Tucked into a nondescript building on the east side of Hance Park sits a vital resource for vulnerable populations in the Downtown community. 

To the average light rail passerby, the building is only distinguishable by the Black History Month mural by Local artist Lucretia Torva. 

This building houses the Parsons Center for Health and Wellness, and it’s a lifeline for primary healthcare, from filling prescriptions to providing primary and mental health services and treatment plans for HIV/AIDS. 

“We aim to be a “one-stop” shop where patients can meet most of their healthcare needs in one location,” said Iris Avila, Southwest Center’s Director of Marketing and Community Engagement. “Each patient is at a different stage in their health journey, and we take the time to listen to them and create a personalized plan.” 

Southwest Center works with one of six other providers (Genoa Healthcare, GLSEN Arizona, Valleywise Health, Greater Phoenix Equality Chamber of Commerce, One-n-Ten, and Phoenix Gay Men’s Chorus) to provide an inclusive place inside Parsons’ walls. More than a decade ago, they were located at 12th Street and McDowell, a cramped and isolated facility outside the Downtown core. 

The staff of the Southwest Center, the Parson Center for Health and Wellness’s anchor tenant, outside the facility. (Photo Courtesy of Southwest Center)

In 2010, they finally outgrew their old location. At about the same time, 12 News put its 55,000-square-foot broadcasting facility at Central Ave. and Portland St., its home for more than 50 years, on the market.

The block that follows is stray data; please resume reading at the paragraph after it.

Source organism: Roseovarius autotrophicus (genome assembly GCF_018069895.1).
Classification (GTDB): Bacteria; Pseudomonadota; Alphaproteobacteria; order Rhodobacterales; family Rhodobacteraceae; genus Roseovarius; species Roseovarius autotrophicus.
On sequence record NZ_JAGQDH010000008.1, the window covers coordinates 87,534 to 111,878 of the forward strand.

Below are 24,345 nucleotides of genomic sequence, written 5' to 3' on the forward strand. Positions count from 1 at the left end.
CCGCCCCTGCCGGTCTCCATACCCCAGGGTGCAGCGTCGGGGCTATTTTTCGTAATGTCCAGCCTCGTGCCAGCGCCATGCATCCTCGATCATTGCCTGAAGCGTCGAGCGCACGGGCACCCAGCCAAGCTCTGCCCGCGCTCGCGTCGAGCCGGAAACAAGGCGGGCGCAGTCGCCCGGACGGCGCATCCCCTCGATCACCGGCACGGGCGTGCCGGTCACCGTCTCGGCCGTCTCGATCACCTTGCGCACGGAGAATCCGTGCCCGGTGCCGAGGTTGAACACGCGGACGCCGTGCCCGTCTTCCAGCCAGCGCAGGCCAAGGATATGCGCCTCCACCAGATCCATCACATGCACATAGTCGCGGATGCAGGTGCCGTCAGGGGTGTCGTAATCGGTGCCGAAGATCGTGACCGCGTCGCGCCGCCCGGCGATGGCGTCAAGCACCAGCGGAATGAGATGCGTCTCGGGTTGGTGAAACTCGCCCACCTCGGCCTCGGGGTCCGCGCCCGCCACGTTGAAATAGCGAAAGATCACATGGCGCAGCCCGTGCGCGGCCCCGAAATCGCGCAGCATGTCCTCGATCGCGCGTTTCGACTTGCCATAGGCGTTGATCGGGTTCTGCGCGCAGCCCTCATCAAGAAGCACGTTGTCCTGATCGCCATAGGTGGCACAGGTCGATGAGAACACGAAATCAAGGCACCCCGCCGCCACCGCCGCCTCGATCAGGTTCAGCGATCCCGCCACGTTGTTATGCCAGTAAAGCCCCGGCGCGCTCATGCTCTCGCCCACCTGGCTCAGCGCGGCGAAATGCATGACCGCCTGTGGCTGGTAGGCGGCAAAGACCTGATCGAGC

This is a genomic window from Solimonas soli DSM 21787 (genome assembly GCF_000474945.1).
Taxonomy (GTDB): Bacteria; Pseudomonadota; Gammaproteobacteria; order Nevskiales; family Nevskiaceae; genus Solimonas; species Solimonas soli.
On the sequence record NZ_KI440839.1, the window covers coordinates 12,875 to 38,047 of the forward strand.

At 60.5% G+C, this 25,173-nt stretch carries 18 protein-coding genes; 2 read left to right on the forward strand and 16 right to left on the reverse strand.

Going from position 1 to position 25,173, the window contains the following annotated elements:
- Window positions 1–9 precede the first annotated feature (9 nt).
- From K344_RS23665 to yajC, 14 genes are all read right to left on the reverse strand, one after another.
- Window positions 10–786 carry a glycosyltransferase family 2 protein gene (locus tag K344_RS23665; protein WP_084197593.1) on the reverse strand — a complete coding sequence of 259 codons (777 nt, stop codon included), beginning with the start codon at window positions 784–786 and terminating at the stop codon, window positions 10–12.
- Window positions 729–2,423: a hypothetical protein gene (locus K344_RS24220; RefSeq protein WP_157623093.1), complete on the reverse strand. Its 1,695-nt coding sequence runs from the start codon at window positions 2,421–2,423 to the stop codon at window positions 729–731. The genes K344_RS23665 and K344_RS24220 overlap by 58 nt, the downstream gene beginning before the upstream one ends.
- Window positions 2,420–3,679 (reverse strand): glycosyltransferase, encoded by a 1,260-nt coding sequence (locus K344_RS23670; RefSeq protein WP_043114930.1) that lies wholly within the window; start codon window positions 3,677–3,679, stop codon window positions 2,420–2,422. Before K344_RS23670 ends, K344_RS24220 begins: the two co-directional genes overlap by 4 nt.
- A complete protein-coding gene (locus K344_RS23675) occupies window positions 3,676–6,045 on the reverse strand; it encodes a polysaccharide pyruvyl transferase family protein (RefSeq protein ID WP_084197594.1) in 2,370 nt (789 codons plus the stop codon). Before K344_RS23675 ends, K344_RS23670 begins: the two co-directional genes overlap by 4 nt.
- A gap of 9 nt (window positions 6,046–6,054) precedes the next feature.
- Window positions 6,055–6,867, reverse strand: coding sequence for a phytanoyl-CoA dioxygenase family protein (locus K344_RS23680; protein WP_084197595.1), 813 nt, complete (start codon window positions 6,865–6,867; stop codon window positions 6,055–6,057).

The timing worked perfectly to serve the community in a convenient location, connected by an adjacent light rail stop. 

“When we first stepped in there, we knew it was the building for us so our clients wouldn’t have to worry about transportation,” said Carol Poore, the Southwest Center’s former CEO and President, in a 2023 City-Shapers interview. “In health care, the underserved can’t get to an appointment if they don’t have the means to get there.” 

The relocation efforts were bolstered by $3.6 million in allocated funding from the 2006 General Obligation (GO) Bond to build or acquire a new community health center. An additional $5 million grant from the newly formed Bob and Renee Parsons Foundation helped to open the project in November 2013.  

The lobby of the Parsons Center for Health and Wellness in Downtown Phoenix. The facility includes numerous healthcare components, from a clinic, pharmacy, to a safe space for couples to discuss relationships. (Photo Courtesy of Southwest Center)

Today, four PCA-Member organizations operate within the Parsons Center for Health and Wellness, including the Southwest Center: 

-The Greater Phoenix Equality Chamber of Commerce has helped foster inclusive business environments for the LGBTQ+ community through a roster of supportive Members. As one of the nation’s oldest LGBTQ+ Chamber of Commerce organizations, their signature fundraising events that support equality include the Annual Hero Awards, Queer Holiday Market, tabled by LGBTQIA+ artists, and Festival of Trees, which provides the opportunity to bid on decorated trees and wreaths.